One potential model for the future of banking is taking shape in PurePoint Financial’s offices in the Tampa-St. Pete area.
PurePoint has a hybrid-digital banking model, with technology to handle transactions online or on a mobile device, and also with 22 brick and mortar offices nationwide. Eight of those offices are in Florida, including St. Petersburg, Palm Harbor and Tampa.
The bank combines the convenience of being digital first with the security that comes from a physical location and the benefit of guidance from financial professionals, said Sandy Walia, head of client services.
In the St. Pete office, as in the other locations, there are no ATMs, no teller lines and no cash. There’s a self-service kiosk where customers can open an account or make deposits or withdrawals, and private offices where customers can talk to the staff.
Banking products are limited to savings accounts and certificate of deposits, so customers also have to have a traditional account elsewhere for checks and debit cards. PurePoint’s digital model allows them to move money easily between accounts and banks, Walia said. The minimum amount to open an account at PurePoint is $10,000, but it pays high interest rates — an annual percentage yield of 2.15 percent for savings accounts, 2.25 percent APY for CDs and 2 percent AYP for no-penalty CDs as of Friday morning.
The deposits fund loans at PurePoint’s parent company, MUFG Union Bank, a $133 billion bank headquartered in San Francisco and with most of its offices in California. PurePoint currently provides about 5 percent of the deposit funding for MUFG Union Bank, Pierre Habis, PurePoint president, told The Financial Brand, a digital publication for the banking industry.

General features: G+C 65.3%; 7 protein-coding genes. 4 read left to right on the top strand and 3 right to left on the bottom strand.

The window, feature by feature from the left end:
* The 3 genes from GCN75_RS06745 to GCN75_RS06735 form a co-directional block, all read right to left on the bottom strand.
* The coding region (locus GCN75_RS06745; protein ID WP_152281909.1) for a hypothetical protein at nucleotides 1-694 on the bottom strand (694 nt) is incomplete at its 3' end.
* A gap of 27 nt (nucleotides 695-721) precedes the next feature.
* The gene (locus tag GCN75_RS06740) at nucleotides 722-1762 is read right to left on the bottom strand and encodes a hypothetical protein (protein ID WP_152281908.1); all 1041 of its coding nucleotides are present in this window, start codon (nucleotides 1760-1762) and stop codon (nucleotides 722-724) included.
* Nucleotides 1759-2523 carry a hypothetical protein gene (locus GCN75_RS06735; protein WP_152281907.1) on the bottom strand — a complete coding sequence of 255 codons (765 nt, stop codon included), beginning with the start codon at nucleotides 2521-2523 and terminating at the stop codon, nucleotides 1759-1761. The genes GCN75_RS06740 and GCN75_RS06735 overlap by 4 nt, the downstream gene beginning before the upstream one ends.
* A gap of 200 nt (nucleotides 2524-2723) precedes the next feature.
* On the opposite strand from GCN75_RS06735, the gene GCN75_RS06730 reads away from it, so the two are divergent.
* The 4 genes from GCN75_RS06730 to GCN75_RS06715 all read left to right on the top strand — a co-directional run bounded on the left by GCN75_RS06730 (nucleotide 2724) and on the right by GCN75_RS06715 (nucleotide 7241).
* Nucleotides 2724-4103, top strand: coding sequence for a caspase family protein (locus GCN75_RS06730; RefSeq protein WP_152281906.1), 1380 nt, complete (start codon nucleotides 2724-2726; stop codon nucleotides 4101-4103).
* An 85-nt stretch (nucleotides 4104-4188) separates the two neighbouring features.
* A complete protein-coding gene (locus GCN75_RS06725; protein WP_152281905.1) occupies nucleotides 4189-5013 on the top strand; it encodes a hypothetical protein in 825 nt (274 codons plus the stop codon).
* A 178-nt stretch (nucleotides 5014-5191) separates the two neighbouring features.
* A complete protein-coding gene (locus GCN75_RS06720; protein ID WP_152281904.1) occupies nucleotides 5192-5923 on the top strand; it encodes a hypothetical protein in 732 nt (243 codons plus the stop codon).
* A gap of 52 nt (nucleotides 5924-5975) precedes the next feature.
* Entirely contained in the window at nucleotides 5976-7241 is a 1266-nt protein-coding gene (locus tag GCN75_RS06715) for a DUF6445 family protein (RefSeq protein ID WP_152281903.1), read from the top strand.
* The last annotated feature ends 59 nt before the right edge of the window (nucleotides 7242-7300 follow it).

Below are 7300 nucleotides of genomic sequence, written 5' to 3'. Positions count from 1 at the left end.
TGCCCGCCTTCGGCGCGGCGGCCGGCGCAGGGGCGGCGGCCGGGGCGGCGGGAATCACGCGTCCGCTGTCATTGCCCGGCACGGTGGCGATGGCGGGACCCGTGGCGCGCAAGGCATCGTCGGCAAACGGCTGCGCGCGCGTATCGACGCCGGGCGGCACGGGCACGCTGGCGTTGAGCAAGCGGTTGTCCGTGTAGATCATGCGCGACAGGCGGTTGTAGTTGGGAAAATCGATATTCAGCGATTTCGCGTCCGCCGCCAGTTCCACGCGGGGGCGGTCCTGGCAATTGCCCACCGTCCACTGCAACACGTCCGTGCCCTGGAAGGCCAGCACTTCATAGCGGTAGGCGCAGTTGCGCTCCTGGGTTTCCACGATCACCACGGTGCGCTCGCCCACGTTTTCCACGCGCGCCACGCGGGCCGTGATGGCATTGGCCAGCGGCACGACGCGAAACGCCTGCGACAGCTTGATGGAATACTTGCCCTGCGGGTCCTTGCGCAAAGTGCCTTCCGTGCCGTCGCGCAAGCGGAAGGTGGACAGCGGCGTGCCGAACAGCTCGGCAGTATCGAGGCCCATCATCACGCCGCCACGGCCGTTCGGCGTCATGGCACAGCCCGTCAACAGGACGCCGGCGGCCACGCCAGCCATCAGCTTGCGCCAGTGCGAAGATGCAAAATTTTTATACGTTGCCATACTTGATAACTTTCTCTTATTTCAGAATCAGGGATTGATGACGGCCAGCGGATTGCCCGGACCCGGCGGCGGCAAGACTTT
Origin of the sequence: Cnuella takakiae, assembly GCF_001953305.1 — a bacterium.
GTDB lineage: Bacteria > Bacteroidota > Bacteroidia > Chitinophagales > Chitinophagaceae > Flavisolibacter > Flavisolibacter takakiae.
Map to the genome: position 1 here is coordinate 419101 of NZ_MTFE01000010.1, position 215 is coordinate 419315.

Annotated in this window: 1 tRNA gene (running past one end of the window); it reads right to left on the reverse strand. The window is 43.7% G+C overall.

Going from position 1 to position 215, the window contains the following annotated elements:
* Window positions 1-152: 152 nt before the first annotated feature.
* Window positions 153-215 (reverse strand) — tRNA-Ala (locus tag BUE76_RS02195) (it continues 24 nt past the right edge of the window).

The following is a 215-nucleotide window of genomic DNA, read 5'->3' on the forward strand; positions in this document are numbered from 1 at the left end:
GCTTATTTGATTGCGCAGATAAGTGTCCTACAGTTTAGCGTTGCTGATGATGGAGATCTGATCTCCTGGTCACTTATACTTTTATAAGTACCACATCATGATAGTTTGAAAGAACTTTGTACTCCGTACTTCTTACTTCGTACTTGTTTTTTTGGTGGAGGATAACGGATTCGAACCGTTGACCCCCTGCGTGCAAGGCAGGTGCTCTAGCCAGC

MUFG Union Bank is part of Mitsubishi UFJ Financial Group in Japan, the fifth largest financial group in the world.
At 2,000 square feet, the St. Petersburg office is about half the size of a traditional bank branch. Newer bank branches tend to be slightly smaller, around 2,500 square feet, because fewer customers are walking through the doors on a regular basis.
PurePoint’s smaller office, lean staffing and simplified business model keeps operational costs down and allows the bank to offer higher interest rates.
Designed for savers
PurePoint launched in 2017 and in two weeks had accounts in all 50 states, said Walia, who is based in California. It currently has about $6.8 billion in deposits and revenue of $10 million, a March 31 investors presentation from MUFG Americas Holding Corp. said.
There are brick and mortar offices in six markets — Miami and south Florida, New York, Chicago, Houston and Dallas, in addition to Tampa-St. Pete.
“We selected markets with consumers who already were savings or wanted to save more, those in their prime earning years and preparing for retirement,” Walia said.
Bank staff come from a variety of backgrounds — some have worked in the financial services industry and others have not. Courtney Thomas, PurePoint’s director for Tampa Bay, previously worked in the hospitality industry. Armando Gonzalez, vice president and financial center manager in St. Petersburg, was a district manager at Walgreens before joining PurePoint. Daniel Acevedo, financial center officer in St. Pete, worked at JPMorgan Chase after going to pharmacy school.
“One of the things we’re are most proud of is extraordinary client experience,” said Walia, who joined PurePoint about a year ago after holding senior positions at Bank of America and Wells Fargo. “All we ask of our staff is they have a service mind and heart, and the rest we train and teach.”
At PurePoint’s Tampa-St. Pete offices, about five to 10 customers a day will visit in person, Thomas said. Nationally, the average is about four to six customers each day.
Clients don’t need to come into the office all the time, but “when you need us, we’re here to support you,” Walia said.